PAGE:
New security measures will be implemented on campuses in the Burbank Unified School District this year, officials said in an email sent to parents.
In addition to signing in at a front desk with a pen, Burbank Unified's 17 schools will require visitors to undergo background checks. Visitors must present a valid ID that will be used to scan a national database that identifies sex offenders.
Burbank Unified emailed parents last week notifying them about Raptor Technologies, the new visitor-management software.
"The system will help the district track visitors, contractors and volunteers to provide a safer, more monitored environment for our students and staff," said David Jaynes, assistant superintendent of administrative services for Burbank Unified, in the email.
In a phone interview Wednesday, Jaynes said there hasn't been a specific incident within Burbank Unified to prompt screenings, but the district is implementing it as a safety precaution.
The district spent $45,000 for the equipment, Jaynes said, and it will cost $11,000 annually to renew the Raptor license.
The software will scan a visitor's name, date of birth and photo to compare with registered sex offenders in the national database. Additional information will not be stored, and the system is not connected to the Department of Motor Vehicles, according to the email.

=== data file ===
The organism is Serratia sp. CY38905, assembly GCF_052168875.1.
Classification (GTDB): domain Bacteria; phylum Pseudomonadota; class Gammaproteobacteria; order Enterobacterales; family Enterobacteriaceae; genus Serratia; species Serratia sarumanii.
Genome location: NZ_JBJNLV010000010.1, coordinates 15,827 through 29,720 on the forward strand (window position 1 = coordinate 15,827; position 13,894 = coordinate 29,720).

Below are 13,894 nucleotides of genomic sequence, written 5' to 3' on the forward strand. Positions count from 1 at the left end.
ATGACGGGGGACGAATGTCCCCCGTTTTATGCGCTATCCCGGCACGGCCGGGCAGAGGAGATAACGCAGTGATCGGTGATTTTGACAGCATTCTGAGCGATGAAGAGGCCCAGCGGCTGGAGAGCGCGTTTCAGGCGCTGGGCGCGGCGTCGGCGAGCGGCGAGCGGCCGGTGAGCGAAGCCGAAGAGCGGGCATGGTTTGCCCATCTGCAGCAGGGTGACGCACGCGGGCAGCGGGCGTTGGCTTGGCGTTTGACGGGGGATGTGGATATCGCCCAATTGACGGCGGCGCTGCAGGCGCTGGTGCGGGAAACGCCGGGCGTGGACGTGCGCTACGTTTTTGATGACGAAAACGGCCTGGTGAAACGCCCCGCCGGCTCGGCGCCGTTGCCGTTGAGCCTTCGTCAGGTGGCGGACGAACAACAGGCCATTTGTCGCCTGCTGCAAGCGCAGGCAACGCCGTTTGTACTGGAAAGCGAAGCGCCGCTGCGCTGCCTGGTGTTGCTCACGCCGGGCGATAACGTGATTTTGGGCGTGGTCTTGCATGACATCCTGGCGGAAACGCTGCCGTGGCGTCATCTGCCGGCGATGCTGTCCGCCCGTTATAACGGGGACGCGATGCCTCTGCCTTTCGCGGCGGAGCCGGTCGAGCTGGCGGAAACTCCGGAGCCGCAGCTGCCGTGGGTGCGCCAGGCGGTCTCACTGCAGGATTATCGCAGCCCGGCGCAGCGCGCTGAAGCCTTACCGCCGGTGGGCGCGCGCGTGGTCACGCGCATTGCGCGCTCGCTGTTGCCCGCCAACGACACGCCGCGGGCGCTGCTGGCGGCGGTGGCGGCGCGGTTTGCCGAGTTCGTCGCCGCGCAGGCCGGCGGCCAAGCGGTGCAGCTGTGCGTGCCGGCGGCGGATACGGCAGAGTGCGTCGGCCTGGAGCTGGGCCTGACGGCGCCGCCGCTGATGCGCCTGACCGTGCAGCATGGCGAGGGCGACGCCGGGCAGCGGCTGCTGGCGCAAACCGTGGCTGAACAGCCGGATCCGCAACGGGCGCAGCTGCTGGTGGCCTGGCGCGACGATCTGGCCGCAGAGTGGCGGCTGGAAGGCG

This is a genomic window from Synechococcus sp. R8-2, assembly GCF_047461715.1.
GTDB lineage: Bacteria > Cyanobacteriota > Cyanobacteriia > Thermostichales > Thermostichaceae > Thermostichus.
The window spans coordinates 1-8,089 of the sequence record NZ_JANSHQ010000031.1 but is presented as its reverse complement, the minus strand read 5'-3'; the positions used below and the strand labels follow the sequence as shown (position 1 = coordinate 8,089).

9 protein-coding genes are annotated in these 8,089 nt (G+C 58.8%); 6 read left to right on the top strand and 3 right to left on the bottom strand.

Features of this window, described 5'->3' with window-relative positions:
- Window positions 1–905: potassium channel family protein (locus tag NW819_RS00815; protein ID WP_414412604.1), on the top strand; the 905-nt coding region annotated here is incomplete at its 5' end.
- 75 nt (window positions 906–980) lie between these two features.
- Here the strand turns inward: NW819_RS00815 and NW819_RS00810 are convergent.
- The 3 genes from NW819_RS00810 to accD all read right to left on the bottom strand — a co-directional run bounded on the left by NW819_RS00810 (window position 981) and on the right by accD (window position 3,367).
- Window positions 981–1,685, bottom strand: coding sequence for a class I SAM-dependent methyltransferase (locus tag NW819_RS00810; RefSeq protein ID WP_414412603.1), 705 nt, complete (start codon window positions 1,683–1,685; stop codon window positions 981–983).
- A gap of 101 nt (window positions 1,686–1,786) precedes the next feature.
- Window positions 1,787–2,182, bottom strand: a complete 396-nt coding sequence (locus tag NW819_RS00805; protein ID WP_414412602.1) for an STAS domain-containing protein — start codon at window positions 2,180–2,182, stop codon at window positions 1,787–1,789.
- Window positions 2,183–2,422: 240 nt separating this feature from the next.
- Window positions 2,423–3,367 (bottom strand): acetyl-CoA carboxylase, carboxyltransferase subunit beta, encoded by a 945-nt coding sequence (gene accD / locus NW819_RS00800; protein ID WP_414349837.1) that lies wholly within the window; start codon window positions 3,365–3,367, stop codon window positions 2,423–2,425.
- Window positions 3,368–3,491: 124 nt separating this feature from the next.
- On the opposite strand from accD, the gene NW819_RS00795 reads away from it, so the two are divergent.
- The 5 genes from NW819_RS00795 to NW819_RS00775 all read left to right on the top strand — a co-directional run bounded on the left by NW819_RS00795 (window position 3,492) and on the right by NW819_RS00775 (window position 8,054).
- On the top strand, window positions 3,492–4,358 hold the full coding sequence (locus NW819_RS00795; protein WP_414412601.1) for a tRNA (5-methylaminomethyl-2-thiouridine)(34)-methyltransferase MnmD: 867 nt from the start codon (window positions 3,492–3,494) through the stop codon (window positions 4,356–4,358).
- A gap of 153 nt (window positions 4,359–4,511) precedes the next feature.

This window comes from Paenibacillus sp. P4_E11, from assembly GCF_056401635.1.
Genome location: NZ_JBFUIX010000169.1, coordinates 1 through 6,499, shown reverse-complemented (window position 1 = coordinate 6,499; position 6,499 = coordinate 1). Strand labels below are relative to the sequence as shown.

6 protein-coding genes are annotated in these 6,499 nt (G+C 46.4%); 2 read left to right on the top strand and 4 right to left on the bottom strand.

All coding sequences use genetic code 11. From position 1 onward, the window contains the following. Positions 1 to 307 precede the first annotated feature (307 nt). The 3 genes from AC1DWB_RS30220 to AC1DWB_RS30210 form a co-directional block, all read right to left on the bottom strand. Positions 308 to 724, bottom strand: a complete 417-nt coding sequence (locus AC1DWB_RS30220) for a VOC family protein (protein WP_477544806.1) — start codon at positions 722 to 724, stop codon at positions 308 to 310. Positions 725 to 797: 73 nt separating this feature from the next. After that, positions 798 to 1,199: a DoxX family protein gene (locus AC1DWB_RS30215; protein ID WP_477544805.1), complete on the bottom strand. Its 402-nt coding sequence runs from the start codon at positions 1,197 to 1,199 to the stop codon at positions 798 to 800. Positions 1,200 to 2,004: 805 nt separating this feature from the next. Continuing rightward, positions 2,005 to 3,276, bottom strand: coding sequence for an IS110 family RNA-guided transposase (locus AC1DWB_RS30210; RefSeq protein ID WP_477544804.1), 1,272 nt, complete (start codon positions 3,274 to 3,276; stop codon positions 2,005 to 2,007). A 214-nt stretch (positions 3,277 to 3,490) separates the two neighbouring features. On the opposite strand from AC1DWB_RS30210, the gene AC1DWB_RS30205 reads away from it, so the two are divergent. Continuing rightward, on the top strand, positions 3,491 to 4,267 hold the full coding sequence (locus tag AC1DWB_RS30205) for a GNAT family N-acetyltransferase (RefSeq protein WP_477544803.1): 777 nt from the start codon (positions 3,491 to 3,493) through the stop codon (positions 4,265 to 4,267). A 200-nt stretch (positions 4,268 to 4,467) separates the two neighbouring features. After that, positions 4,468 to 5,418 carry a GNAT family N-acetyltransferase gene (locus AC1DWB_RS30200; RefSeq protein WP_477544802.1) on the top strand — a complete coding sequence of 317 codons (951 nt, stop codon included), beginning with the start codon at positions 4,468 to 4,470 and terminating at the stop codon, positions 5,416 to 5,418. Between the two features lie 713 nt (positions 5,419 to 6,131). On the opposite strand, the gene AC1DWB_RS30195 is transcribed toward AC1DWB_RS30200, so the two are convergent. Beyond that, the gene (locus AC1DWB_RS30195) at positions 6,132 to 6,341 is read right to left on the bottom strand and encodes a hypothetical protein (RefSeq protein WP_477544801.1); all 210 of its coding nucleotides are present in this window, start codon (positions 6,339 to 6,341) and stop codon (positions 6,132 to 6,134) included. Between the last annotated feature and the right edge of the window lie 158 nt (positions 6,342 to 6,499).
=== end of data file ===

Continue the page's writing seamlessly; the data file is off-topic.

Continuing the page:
If there is a match, Raptor will notify district staff immediately. The system can also notify the police department via text messages, according to the Raptor Technologies website.
Badges will be printed with a photo of the visitor's face along with the date and time when they arrived on campus, the email stated, adding that, at the end of each visit, badges must be returned.
Earlier this year in San Bernardino, a teacher and an 8-year-old boy were killed at North Park Elementary School when the teacher's husband opened fire inside the special need's classroom, and he later turned the gun on himself.
The San Bernardino City Unified School District soon after installed a new security system at North Park Elementary, where visitors must undergo background checks.
Jaynes said local school officials looked to districts in Alhambra and Anaheim that are using the same software system.
"Given the environment, it's unfortunate, but hopefully this will be another good deterrent," Jaynes said.